The Slatest

How Fox News Covered Iowa: By Declaring Its Own Victory Over Trump

Iowa caucus night on Fox News.

Fox News

Give Fox News credit: The network started by Rupert Murdoch and Roger Ailes two decades ago might be a cynical, bigotry-spewing propaganda mill, but it sure knows how to program an evening of election coverage. In 2008, Fox greeted Obama’s election with strong analysis and a surprising lack of sour grapes. In 2012, Megyn Kelly and company had the best coverage on the air, culminating in a night that would become legendary when Kelly forcefully shut down a deluded Karl Rove, who was certain that a defeated Mitt Romney could actually still win.

Monday night was an exception to this trend. This primary season has thus far been a challenge for Fox News. Kelly found herself in a nasty feud with Donald Trump; Trump has been unrelenting in his criticism of the network, on Twitter and elsewhere; and the network has seemed confused—after an initial attempt to bring Trump down—about exactly what to do about him. On Monday, Fox found itself fighting old, petty battles, and still uncertain of how to cover a diverse and divided Republican field. The network’s seeming solution: Spend the better part of the night crowing that Donald Trump’s disappointing finish could only be the result of him skipping Fox’s debate, and pretty much ignoring the winner of the contest at hand, Ted Cruz.

When Monday night’s coverage began, Fox played down Trump’s entrance poll lead. (It seemed initially that Trump would win.) As the evening developed, there were hints from Fox contributors like Charles Krauthammer that “late deciders” didn’t go for Trump because he had skipped the debate. The debate theory quickly turned from a postulate to an obsession, with commentator after commentator mentioning the snub. With 99 percent of the vote in, Kelly declared herself as yet still unable to call the race. Biding her time, she checked in with Marco Rubio. “He showed up at the GOP debate,” she noted. Bret Baier followed the interview up by asking a contributor whether the debate was responsible for Trump’s loss.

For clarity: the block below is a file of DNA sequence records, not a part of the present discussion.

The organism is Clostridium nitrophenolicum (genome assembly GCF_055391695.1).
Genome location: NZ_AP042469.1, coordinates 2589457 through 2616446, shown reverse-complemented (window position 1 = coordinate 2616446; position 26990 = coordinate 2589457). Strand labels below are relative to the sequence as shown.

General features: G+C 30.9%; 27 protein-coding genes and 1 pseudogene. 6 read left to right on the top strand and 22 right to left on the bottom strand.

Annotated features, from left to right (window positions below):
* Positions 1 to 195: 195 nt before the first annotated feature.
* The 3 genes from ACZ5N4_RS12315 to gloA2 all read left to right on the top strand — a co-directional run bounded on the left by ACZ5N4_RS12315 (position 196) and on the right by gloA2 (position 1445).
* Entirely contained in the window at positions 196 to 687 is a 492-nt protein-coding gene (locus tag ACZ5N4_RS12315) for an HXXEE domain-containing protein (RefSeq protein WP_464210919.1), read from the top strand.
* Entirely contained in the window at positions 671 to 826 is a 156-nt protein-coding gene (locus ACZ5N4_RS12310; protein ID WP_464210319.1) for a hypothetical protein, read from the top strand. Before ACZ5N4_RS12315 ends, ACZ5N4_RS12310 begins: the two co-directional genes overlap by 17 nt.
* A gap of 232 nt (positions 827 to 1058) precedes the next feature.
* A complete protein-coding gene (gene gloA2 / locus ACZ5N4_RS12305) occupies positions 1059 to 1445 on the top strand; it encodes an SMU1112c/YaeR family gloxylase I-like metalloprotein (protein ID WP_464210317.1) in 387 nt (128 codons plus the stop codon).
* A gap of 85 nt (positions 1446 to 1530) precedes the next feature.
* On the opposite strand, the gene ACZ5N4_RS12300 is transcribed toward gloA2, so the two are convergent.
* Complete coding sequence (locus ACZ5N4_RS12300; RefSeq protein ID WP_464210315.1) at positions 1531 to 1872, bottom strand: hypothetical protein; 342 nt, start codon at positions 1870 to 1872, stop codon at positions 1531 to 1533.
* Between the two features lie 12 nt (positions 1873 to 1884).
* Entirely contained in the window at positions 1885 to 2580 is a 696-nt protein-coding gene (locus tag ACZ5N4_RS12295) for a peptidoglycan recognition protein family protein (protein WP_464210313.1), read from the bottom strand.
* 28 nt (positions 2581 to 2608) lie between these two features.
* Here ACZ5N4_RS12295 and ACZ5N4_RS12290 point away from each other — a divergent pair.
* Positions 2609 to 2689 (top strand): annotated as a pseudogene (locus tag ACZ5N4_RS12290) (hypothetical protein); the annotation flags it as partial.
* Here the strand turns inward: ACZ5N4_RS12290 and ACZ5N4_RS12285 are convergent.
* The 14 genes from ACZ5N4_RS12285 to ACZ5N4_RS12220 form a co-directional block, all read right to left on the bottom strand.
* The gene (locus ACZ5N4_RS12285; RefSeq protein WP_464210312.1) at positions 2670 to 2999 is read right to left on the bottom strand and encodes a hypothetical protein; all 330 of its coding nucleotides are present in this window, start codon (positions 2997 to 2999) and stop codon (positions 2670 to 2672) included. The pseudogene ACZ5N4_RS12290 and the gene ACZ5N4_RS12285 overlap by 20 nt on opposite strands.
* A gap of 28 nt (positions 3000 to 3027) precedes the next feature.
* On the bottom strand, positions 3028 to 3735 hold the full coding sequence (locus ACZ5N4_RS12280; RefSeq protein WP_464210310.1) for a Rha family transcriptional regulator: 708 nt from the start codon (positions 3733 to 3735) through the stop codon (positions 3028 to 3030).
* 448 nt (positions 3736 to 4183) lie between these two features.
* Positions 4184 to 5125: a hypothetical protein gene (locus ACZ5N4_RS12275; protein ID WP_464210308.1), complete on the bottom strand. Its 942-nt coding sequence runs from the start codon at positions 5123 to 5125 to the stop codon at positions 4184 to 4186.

Of course, it’s possible that skipping the debate really did cost Trump, though it was odd to watch a news network, even this one, cover the first exercise in actual voting in this campaign in such a solipsistic manner. But Trump’s disappointing finish tonight offers the network a clearer playbook going forward. It was striking how little attention Fox paid to Cruz on Monday. Instead, what little passion its anchors mustered went into boosting Rubio, who finished a relatively close third place. The network seems poised to embrace Rubio sooner rather than later, even if the primary process isn’t quite there yet. For now, however, Fox seems content to gloat that after losing last week’s debate battle, signs are pointing to the network winning the war.